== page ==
The 2017 consumer is harder to characterize, not least because identity is multidimensional and in flux, with shoppers more likely to have a hand in defining themselves and their needs.
Consumers want safety in a perceived volatile world, particularly for their nearest and dearest, and look to tech tools as aids in this quest. They want to shop faster and to secure the swiftest convenience. They want authenticity in what they buy and expect elements of personalization in mass produced as well as upscale items.
Consumers who are 'beyond average' in terms of size or dietary needs, for instance, are pushing to see their needs better met. The global cultural reverence for wellness has many consumers regarding it as a status symbol, particularly as the significance of material things as indicators of achievement has paled.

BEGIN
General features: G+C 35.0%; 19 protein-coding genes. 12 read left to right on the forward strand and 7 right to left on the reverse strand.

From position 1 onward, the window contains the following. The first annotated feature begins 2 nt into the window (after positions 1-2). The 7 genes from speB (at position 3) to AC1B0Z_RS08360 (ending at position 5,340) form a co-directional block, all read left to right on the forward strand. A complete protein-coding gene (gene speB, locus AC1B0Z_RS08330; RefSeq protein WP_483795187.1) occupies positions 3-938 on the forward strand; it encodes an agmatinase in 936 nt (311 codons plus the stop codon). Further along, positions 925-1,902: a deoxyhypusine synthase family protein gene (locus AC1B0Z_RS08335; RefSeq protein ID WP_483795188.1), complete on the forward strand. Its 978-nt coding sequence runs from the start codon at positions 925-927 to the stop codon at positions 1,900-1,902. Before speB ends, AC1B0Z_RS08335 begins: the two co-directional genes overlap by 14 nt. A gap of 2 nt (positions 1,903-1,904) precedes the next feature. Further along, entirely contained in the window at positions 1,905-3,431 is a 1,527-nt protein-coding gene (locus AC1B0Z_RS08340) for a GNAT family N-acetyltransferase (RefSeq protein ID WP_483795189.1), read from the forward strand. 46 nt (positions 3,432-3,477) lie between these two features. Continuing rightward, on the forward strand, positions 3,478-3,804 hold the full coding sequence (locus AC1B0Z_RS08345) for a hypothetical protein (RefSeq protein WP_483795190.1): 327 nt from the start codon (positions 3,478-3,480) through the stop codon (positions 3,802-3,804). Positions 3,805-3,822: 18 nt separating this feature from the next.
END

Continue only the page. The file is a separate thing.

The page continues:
Consumer requirements even extend to the post-purchase experience; to their relationship with brands once the transaction has happened.
Younger 'consumers in training' have a voice that goes beyond 'pester power' (the ability of children to pressurize their parents into buying them things). This gives them a more active role in what is purchased, often turning them into functioning in-house shopping consultants.
Consumers aged over 50, the most vocal and youngest of whom are part of a generation known for their outspoken views, the baby boomers, are themselves living a changed ageing narrative with articulate 'ambassadors' and organizational advocates with greater faith in their abilities and purpose.
Which consumer trends will reign around the world in 2017?
AGEING: A CHANGING NARRATIVE
CONSUMERS IN TRAINING
GET REAL: THE ALLURE OF AUTHENTICITY
IDENTITY IN FLUX
PRIVACY AND SECURITY
WELLNESS AS STATUS SYMBOL
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Photos: (L) Skin Inc.'s personalized skin care features personalized hangtags; (R) The author, Daphne Kasriel-Alexander.